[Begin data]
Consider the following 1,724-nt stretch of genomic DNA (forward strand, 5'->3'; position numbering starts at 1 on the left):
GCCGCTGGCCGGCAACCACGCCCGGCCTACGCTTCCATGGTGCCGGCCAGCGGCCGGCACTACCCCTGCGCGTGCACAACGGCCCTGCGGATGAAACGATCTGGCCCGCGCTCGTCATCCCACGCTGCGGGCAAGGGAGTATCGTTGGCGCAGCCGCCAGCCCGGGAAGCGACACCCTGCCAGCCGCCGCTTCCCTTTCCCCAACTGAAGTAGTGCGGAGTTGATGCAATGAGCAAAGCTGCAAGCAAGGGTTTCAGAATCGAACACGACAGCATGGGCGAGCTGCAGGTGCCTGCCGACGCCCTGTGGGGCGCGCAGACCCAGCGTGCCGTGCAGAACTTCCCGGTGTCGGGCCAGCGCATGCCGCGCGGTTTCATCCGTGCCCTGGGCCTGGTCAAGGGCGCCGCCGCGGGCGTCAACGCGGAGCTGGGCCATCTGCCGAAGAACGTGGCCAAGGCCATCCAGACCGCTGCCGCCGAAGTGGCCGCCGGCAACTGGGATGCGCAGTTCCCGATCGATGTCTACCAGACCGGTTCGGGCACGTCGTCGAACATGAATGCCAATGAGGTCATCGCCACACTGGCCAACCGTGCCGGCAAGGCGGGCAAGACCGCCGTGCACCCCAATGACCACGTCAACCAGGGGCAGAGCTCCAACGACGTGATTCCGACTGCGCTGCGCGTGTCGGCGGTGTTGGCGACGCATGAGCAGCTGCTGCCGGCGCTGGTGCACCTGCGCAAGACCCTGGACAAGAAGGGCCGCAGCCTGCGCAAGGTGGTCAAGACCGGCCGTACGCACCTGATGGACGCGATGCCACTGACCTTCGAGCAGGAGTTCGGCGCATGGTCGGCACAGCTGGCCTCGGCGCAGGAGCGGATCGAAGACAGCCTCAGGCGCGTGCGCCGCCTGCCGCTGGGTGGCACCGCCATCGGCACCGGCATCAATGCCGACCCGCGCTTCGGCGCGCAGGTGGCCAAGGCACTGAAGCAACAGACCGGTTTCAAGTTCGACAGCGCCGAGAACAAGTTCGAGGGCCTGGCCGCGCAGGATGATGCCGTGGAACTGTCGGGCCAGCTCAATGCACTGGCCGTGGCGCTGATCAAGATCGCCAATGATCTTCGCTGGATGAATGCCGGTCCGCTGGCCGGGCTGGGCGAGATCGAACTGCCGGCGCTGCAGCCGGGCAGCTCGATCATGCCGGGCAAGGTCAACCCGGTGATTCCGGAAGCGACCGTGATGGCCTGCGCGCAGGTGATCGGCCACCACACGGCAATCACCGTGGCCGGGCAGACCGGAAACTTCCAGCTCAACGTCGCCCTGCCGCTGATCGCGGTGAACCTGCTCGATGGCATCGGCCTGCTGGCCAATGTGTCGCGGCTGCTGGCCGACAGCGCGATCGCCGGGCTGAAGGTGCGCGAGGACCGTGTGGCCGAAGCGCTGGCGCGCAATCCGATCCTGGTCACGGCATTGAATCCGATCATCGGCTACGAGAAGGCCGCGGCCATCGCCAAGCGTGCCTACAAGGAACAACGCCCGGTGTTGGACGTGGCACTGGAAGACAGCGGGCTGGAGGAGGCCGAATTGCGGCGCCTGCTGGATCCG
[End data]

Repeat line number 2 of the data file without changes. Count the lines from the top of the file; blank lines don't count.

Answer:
GCCGCTGGCCGGCAACCACGCCCGGCCTACGCTTCCATGGTGCCGGCCAGCGGCCGGCACTACCCCTGCGCGTGCACAACGGCCCTGCGGATGAAACGATCTGGCCCGCGCTCGTCATCCCACGCTGCGGGCAAGGGAGTATCGTTGGCGCAGCCGCCAGCCCGGGAAGCGACACCCTGCCAGCCGCCGCTTCCCTTTCCCCAACTGAAGTAGTGCGGAGTTGATGCAATGAGCAAAGCTGCAAGCAAGGGTTTCAGAATCGAACACGACAGCATGGGCGAGCTGCAGGTGCCTGCCGACGCCCTGTGGGGCGCGCAGACCCAGCGTGCCGTGCAGAACTTCCCGGTGTCGGGCCAGCGCATGCCGCGCGGTTTCATCCGTGCCCTGGGCCTGGTCAAGGGCGCCGCCGCGGGCGTCAACGCGGAGCTGGGCCATCTGCCGAAGAACGTGGCCAAGGCCATCCAGACCGCTGCCGCCGAAGTGGCCGCCGGCAACTGGGATGCGCAGTTCCCGATCGATGTCTACCAGACCGGTTCGGGCACGTCGTCGAACATGAATGCCAATGAGGTCATCGCCACACTGGCCAACCGTGCCGGCAAGGCGGGCAAGACCGCCGTGCACCCCAATGACCACGTCAACCAGGGGCAGAGCTCCAACGACGTGATTCCGACTGCGCTGCGCGTGTCGGCGGTGTTGGCGACGCATGAGCAGCTGCTGCCGGCGCTGGTGCACCTGCGCAAGACCCTGGACAAGAAGGGCCGCAGCCTGCGCAAGGTGGTCAAGACCGGCCGTACGCACCTGATGGACGCGATGCCACTGACCTTCGAGCAGGAGTTCGGCGCATGGTCGGCACAGCTGGCCTCGGCGCAGGAGCGGATCGAAGACAGCCTCAGGCGCGTGCGCCGCCTGCCGCTGGGTGGCACCGCCATCGGCACCGGCATCAATGCCGACCCGCGCTTCGGCGCGCAGGTGGCCAAGGCACTGAAGCAACAGACCGGTTTCAAGTTCGACAGCGCCGAGAACAAGTTCGAGGGCCTGGCCGCGCAGGATGATGCCGTGGAACTGTCGGGCCAGCTCAATGCACTGGCCGTGGCGCTGATCAAGATCGCCAATGATCTTCGCTGGATGAATGCCGGTCCGCTGGCCGGGCTGGGCGAGATCGAACTGCCGGCGCTGCAGCCGGGCAGCTCGATCATGCCGGGCAAGGTCAACCCGGTGATTCCGGAAGCGACCGTGATGGCCTGCGCGCAGGTGATCGGCCACCACACGGCAATCACCGTGGCCGGGCAGACCGGAAACTTCCAGCTCAACGTCGCCCTGCCGCTGATCGCGGTGAACCTGCTCGATGGCATCGGCCTGCTGGCCAATGTGTCGCGGCTGCTGGCCGACAGCGCGATCGCCGGGCTGAAGGTGCGCGAGGACCGTGTGGCCGAAGCGCTGGCGCGCAATCCGATCCTGGTCACGGCATTGAATCCGATCATCGGCTACGAGAAGGCCGCGGCCATCGCCAAGCGTGCCTACAAGGAACAACGCCCGGTGTTGGACGTGGCACTGGAAGACAGCGGGCTGGAGGAGGCCGAATTGCGGCGCCTGCTGGATCCG